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Homework Help: Derivatives if ln and e

  1. Jun 14, 2007 #1
    I'm struggling taking the derivatives of anything with ln or e in it. For example the question y=xlnx/e^x,i have the solution and the first step they have is
    lny=lnx+ln(lnx)-lne^x. I understand what to do until the last part why is the e^x on top now? If anyone has the time to help me figure out this and the rest of this question that would be great because i really need to understand this.
  2. jcsd
  3. Jun 14, 2007 #2


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    Because ln(x-1) = -ln(x)

    Do you know the basic multiplication/addition properties of logarithms?
  4. Jun 14, 2007 #3
    oh right i forgot about that thanks
    what about the next part (1/y) dy/dx=1/x+1/lnx(1/x)-1 again i understand it untill the last part..i thought the derivative of e^x was just e^x..why is it 1
  5. Jun 14, 2007 #4
    never mind about that part i figured it out
  6. Jun 14, 2007 #5
    the last part i dont know how they got any of it they got xlnx/e^x[1/x+(1/xlnx)-1]
  7. Jun 15, 2007 #6


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    What "last part"? You need to ask a well-formed question (or any question for that matter) if you want an answer.
  8. Jun 15, 2007 #7


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    Write that as a function of only x and dy/dx (so no y)
  9. Jun 15, 2007 #8


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    Say you have an expression, of which derivatives is very "hard" to find using the normal way, i.e, using the Quotient Rule, the Chain Rule, Product Rule, etc... then, the next thing you should try is to use logarithms, i.e, to simplify the problem.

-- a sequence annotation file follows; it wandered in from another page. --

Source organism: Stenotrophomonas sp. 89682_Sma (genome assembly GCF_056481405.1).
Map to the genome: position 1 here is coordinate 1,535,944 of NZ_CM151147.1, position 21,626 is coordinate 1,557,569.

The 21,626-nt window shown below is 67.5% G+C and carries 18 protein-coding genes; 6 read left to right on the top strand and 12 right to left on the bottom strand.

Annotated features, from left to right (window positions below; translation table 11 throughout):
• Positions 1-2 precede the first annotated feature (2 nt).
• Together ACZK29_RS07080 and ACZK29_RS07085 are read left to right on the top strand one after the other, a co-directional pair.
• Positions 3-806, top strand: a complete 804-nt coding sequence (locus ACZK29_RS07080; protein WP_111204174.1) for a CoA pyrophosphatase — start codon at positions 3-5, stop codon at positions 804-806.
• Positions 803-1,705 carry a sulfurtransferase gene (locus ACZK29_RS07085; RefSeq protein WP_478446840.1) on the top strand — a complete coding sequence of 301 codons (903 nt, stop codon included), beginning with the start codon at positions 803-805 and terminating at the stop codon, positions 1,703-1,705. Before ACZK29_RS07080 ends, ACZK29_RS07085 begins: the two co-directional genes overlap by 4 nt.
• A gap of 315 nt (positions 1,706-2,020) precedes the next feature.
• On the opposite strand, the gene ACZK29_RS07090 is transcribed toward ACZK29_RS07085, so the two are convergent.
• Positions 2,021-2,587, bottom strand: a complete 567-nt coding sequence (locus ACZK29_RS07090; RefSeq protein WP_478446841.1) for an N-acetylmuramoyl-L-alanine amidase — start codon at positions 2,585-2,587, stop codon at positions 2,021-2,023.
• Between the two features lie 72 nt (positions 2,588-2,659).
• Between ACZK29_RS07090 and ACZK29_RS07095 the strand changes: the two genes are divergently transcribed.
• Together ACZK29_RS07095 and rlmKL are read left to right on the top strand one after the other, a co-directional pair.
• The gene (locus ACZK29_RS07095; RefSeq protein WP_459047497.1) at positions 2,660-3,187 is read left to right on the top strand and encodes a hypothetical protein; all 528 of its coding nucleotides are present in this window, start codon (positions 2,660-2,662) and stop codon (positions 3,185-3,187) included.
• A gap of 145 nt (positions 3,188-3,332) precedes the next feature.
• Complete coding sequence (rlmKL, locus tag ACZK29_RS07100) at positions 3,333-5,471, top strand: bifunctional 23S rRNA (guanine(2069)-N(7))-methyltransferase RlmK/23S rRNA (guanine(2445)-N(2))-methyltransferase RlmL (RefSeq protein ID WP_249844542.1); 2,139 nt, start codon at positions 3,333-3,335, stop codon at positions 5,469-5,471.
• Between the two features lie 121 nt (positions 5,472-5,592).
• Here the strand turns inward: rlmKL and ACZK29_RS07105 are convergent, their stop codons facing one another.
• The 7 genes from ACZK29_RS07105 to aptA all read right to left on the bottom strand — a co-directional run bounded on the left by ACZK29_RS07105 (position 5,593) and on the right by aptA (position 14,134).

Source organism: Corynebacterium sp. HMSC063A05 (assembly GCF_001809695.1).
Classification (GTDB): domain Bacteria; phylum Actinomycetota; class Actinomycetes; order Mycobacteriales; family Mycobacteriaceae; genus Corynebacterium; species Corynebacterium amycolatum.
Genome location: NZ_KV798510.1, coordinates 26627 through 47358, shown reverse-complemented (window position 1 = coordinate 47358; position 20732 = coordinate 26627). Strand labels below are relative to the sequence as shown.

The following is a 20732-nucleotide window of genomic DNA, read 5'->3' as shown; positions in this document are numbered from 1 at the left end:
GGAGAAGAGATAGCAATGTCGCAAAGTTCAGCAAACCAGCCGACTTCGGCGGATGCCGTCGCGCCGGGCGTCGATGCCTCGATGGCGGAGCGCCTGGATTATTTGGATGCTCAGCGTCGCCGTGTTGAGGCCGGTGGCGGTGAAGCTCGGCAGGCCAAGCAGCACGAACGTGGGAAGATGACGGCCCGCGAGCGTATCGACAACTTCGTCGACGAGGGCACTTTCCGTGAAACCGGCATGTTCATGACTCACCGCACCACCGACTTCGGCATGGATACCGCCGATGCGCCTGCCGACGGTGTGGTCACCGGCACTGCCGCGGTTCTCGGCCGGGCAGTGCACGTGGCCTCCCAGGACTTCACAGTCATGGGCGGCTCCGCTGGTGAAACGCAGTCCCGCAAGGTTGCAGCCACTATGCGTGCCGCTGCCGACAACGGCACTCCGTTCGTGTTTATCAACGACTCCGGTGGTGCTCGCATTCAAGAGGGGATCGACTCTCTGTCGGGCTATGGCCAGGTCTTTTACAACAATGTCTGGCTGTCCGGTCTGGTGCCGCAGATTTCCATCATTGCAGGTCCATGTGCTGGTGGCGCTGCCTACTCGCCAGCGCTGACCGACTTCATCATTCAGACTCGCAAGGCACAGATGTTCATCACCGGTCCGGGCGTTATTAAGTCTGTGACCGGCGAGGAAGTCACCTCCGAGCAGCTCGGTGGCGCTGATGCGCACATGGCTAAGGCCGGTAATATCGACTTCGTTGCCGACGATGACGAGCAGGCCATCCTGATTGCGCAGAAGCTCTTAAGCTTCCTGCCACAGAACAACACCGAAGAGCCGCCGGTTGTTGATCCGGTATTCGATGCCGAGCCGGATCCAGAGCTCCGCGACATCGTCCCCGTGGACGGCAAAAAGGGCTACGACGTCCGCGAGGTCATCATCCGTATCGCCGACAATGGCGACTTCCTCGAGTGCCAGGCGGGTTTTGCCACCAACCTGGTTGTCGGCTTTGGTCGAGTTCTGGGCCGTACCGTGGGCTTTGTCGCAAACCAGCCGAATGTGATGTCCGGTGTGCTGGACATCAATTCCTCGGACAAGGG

Say, you want to find the derivative of:
    [tex]y = \frac{x \ln x}{e ^ x}[/tex].
    Of course, you can use a combination of the Product Rule, and Quotient Rule. But, well, it'll be messy, and you may make mistake somewhere. So it's best to take logarithm of both sides, and change all to sums (since, the Sum Rule, and Quotient Rule are far easier to use than those other rules).

    We'll have:
    [tex]\ln y = \ln \frac{x \ln x}{e ^ x}[/tex].

    Apply some properties of logarithm here:
    1. [tex]\ln \left( \frac{a}{b} \right) = \ln(a) - \ln (b)[/tex]

    2. [tex]\ln \left( ab \right) = \ln(a) + \ln (b)[/tex]

    3. [tex]\ln \left( a ^ \beta \right) = \beta \ln(a)[/tex]

    Here we go:
    [tex]\ln y = \ln \frac{x \ln x}{e ^ x} = \ln (x \ln (x)) - \ln (e ^ x)[/tex] (using (1)).

    [tex]... = \ln (x) + \ln ( \ln (x)) - \ln (e ^ x)[/tex] (using (2)).

    [tex]... = \ln (x) + \ln ( \ln (x)) - x \ln (e) = \ln (x) + \ln ( \ln (x)) - x[/tex] (Using (3)).


    So, we have:
    [tex]\ln y = \ln (x) + \ln ( \ln (x)) - x[/tex]

    If f(x) = g(x), then of course, we'll have f'(x) = g'(x), right? So, take the derivatives of both sides with respect to x, we have:

    [tex](\ln y)'_x = (\ln (x) + \ln ( \ln (x)) - x)'_x[/tex]

    [tex]\Rightarrow \frac{y'_x}{y} = (\ln (x))'_x + (\ln ( \ln (x)))'_x - (x)'_x[/tex]

    [tex]\Rightarrow \frac{y'_x}{y} = \frac{1}{x} + \frac{(\ln(x))'_x}{\ln(x)} - 1[/tex]

    [tex]\Rightarrow \frac{y'_x}{y} = \frac{1}{x} + \frac{\frac{1}{x}}{\ln(x)} - 1 = \frac{1}{x} + \frac{1}{x \ln(x)} - 1[/tex]

    Now, we have found [tex]\frac{y'_x}{y}[/tex], but well, what we need is y'x, i.e the derivatives of y with respect to x, so let's multiply both sides by y to get:

    [tex]... \Rightarrow y'_x = y \left( \frac{1}{x} + \frac{1}{x \ln(x)} - 1 \right)[/tex]

    But, what's y? Well, it's [tex]y = \frac{x \ln x}{e ^ x}[/tex], our former function.

    So, change y to x, we have:

    [tex]... \Rightarrow y'_x = \left( \frac{x \ln x}{e ^ x} \right) \times \left( \frac{1}{x} + \frac{1}{x \ln(x)} - 1 \right)[/tex]

    Yeah, we've done it. :)

    Is there anything unclear?
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